HANG TIME NEW JERSEY — There is nothing to indicate that Deron Williams had direct input on Avery Johnson‘s dismissal on Thursday. In their press conferences on Thursday afternoon, both Johnson and Nets general manager Billy King said that the blame can’t be pinned on Williams. And King added that no players were consulted before the decision was made.
Considering his comments last week regarding Johnson’s offense though, the timing of all this only adds to Williams’ coach-killing reputation. First, Jerry Sloan resigns shortly after an argument with Williams in Utah, and now Johnson is fired shortly after Williams pines for Sloan’s offense.
But let’s just put Williams’ relationship with his coach(es) aside for now, and focus on what he has done on the floor.
The numbers, both simple and advanced, tell the story. Williams has shot less than 40 percent from the field and less than 30 percent from 3-point range this season. Defensively, the Nets have been much worse with Williams on the floor than they’ve been with him on the bench.
Nets efficiency with Williams on and off the floor
OffRtg = Points scored per 100 possessions
DefRtg = Points allowed per 100 possessions
NetRtg = Point differential per 100 possessions
When you’re the star of the team, they can’t be better without you. But that’s been the story with Williams and the Nets this season. So while the Nets hope to improve in the coaching department, they also have to wonder about the $99 million investment they made in their point guard.
Williams has been saddled with various injuries throughout his time with the Nets, starting with a right wrist problem that has clearly affected his ability to make shots. But beyond his shooting numbers, there has been a lack of leadership, both in New Jersey and in Brooklyn.
Over the last few weeks, despite all the talent on their roster, the Nets have failed to respond to adversity. And that’s on Williams as much as it is on Johnson. True stars should be able to put their teams on their backs when times get tough. But Williams has really had just one star performance this season, those 14 brilliant dimes he dished out in the Nets’ only win over the Knicks.
The Nets have players with more experience than Williams, and he’s not the only guy on the roster getting paid like a superstar. But this roster was built around him. Keeping him in a Nets uniform was the reason King traded for both Gerald Wallace and Joe Johnson. He’s the two-time Olympian and he’s supposed to be the franchise player.
Being a franchise player is about more than just points, assists and defense. It’s about intangibles, both on the floor and in the locker room. It’s also about the words that come out of your mouth, both off the record and on it.
Publicly expressing doubt about what the coach is doing is a no-no, especially when you’re not living up to your end of the bargain with your play on the floor. No matter what his intentions were, Williams’ comments last week just made it harder for Johnson to do his job. The coach tried to placate his star by incorporating some of Sloan’s offense into the Nets’ system, and Williams tried to soften his quotes later on, but there was no erasing what was originally said.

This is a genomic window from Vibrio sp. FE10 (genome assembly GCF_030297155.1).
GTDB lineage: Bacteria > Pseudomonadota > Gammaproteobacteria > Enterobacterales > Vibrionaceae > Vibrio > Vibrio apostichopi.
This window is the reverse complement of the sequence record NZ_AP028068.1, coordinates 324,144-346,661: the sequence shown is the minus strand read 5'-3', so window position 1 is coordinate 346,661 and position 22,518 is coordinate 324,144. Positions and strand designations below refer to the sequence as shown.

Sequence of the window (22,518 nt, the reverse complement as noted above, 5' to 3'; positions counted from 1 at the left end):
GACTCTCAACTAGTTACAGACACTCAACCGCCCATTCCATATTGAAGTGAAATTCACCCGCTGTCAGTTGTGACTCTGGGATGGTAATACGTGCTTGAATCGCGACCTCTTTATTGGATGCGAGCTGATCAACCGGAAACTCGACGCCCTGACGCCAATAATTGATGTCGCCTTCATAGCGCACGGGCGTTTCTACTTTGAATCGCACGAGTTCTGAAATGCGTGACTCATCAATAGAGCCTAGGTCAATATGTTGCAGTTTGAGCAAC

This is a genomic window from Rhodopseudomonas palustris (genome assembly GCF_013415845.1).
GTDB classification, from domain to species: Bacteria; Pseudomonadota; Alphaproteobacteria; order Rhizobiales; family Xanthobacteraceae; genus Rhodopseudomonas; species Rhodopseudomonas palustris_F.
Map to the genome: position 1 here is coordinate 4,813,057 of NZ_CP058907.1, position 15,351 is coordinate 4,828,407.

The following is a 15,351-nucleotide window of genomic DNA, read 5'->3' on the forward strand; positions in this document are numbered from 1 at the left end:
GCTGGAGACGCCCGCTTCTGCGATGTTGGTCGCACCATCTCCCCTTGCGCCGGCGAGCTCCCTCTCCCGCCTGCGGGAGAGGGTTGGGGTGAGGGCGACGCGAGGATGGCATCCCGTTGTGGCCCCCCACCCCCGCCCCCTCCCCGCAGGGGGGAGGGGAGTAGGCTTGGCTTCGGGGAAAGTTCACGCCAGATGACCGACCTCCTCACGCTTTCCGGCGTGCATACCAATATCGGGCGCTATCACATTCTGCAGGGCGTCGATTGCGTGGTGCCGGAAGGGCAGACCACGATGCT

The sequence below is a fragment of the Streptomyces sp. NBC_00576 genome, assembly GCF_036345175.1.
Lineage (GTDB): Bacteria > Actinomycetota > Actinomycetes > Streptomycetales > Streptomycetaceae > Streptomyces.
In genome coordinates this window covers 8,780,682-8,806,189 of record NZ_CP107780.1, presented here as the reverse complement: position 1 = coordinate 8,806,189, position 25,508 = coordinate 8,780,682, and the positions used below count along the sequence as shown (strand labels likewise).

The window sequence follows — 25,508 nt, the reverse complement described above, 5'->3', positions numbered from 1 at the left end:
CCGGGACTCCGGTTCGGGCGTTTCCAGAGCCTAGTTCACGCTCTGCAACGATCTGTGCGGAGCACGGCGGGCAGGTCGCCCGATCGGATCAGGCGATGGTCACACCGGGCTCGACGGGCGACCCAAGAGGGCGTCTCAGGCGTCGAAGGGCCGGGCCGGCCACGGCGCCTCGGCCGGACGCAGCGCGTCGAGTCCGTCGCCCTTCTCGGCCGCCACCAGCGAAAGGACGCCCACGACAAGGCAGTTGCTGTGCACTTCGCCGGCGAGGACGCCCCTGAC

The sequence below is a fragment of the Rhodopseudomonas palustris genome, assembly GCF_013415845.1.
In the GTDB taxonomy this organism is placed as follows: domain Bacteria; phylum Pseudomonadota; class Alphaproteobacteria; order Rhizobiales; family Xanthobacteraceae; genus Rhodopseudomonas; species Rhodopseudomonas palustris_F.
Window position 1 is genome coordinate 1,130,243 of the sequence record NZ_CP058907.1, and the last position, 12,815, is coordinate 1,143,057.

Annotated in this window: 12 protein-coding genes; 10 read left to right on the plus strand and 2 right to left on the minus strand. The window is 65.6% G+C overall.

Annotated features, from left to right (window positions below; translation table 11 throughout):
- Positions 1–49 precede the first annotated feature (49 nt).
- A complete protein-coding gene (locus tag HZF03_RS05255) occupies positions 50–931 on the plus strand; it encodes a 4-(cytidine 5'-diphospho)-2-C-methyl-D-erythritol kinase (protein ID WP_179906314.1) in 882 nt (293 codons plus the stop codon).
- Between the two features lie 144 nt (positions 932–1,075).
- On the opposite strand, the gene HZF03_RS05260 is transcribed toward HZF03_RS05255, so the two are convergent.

Though Johnson always had Williams’ support prior to this season, there were signs that Williams wasn’t a great locker room leader when the Nets went 22-44 in their final season in New Jersey. Still, the team had no choice to re-sign their point guard and try to build a contender around him, because the alternative would have been uglier than anything that is going on right now.
With Johnson gone, the Nets have to find a new coach. More important, they have to hold Williams accountable for both his play and his leadership.
When Johnson was asked about the next potential coach for the Nets, he had a very pointed response.
“I just know when the coach comes in, he’s going to have to be able to do it his way,” Johnson said. “Hold everybody accountable, coach true to his style. That’s the way it’s going to have to be.”
Johnson, we know, comes from the School of Pop, where Tim Duncan is treated the same as the 15th guy on the roster. Why Johnson wasn’t able to do the same in Brooklyn isn’t clear, but what is clear is that the Nets’ need their biggest star to step up and take responsibility for leading them out of the hole they’re in.
While the Nets have minimal salary flexibility going forward, they don’t lack talent. And while they need to evaluate the roster, rotation, offense and defense, what they need most is a happy, motivated and productive point guard who can make the most of that talent currently in uniform.
Williams certainly has the ability to turn things around, both individually and for his team. But there’s no other way to put it than to say that he’s been a disappointment since arriving from Utah 22 months ago. And whether or not there’s blood on his hands in the wake of Johnson’s dismissal, there are certainly stains on his reputation as a franchise player.